Biometric dog collars claim to track your dog’s vitals. But are they fur real?

What do smart home devices, activity trackers, and now biometric wearables have in common? They’re gadgets for your dog.

Following the rise of human wearables that track cardiovascular and respiratory health, several companies are suddenly promising the same in canine form. 

Three products all slated for release this year are all making similar claims, based on similar apparent breakthroughs. Using various forms of contactless sensors, these devices monitor heart rate (two also monitor respiratory rate), meaning they can theoretically infer a dog’s emotional state, or help detect heart conditions. Current smart devices for pets already come with built-in GPS and activity tracking, but the health monitoring aspect is new. Measuring a dog’s vitals with accuracy and ease has been a tricky problem. That’s why some experts are wary of the new claims.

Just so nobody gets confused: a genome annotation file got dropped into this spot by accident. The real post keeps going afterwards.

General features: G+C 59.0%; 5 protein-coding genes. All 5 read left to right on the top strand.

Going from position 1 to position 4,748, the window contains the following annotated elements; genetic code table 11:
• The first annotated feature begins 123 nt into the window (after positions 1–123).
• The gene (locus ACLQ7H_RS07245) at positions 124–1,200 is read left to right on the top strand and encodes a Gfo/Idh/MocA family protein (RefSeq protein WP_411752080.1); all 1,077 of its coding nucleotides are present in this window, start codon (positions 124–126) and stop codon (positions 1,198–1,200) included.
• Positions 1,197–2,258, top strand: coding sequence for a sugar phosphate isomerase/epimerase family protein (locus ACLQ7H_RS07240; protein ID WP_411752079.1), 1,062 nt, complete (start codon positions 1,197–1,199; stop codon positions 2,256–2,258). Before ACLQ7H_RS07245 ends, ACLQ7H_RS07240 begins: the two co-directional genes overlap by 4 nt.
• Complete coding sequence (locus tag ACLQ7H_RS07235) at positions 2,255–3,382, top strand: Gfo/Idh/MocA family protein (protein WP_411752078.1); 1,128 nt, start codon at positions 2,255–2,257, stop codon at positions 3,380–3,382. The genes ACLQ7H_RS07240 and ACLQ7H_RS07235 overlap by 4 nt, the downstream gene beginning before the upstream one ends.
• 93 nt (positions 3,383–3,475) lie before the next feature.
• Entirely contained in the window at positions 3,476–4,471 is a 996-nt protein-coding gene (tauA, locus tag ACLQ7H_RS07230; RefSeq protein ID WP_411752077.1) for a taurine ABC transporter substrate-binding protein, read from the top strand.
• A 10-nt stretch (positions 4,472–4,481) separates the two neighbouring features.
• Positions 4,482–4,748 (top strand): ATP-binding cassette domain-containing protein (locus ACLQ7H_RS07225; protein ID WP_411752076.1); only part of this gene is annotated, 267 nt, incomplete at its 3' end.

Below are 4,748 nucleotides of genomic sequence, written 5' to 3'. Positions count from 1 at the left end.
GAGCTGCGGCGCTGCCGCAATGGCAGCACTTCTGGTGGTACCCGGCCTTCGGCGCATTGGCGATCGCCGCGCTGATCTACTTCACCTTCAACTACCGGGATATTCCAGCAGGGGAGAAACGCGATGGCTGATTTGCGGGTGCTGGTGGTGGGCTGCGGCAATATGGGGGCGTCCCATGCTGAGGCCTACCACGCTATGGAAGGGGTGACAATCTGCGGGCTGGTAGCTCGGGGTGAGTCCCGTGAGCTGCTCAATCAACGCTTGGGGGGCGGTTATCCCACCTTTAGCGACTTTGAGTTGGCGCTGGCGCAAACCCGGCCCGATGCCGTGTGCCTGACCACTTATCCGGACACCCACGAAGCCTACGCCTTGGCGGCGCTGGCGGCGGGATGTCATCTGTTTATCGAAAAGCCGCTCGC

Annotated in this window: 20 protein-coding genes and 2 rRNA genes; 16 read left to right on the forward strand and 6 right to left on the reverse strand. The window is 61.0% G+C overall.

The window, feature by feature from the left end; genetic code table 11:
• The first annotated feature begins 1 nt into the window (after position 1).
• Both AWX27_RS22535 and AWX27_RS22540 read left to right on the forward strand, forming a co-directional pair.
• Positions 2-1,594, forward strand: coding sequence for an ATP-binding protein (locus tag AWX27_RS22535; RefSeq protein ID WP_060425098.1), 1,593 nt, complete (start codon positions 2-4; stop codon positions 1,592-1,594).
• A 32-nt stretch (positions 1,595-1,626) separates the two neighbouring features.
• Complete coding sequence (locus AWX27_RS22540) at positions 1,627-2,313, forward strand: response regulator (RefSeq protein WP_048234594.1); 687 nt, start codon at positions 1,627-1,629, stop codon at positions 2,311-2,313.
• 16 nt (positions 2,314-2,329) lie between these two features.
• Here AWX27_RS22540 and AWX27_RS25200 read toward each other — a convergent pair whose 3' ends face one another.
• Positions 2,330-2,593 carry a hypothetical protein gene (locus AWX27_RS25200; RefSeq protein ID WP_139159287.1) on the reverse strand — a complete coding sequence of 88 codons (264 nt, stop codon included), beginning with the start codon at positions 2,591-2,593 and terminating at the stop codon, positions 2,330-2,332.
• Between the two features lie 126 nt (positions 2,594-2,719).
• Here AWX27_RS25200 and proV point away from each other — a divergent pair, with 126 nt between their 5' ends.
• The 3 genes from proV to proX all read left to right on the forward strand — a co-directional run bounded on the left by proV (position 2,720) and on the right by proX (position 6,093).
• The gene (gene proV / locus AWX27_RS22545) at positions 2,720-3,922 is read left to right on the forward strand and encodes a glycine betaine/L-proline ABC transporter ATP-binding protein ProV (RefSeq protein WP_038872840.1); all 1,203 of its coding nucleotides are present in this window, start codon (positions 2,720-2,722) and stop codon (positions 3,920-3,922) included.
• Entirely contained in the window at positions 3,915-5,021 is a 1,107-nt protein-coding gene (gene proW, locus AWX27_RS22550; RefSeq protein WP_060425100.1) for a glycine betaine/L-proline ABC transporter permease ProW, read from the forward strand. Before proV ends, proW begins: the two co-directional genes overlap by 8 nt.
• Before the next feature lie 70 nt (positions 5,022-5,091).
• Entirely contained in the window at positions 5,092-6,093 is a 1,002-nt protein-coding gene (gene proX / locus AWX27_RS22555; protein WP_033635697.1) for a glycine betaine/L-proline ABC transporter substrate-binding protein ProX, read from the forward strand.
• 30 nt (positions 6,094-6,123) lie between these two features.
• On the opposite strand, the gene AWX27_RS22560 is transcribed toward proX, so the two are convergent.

Adapting this technology for dogs comes with unique challenges. Sensors in devices like Fitbit or Apple Watch (ECG and PPG) require skin contact to get an accurate reading. Since most people probably aren’t about to shave their furry friends just to strap on a doggy Fitbit, these technologies have historically been a nonstarter.

That leaves contactless sensors like radar and acoustic technology, but those come with their own challenges. Translating radar signals into a coherent health metric is complicated. Acoustic signals require filtering out extraneous sound.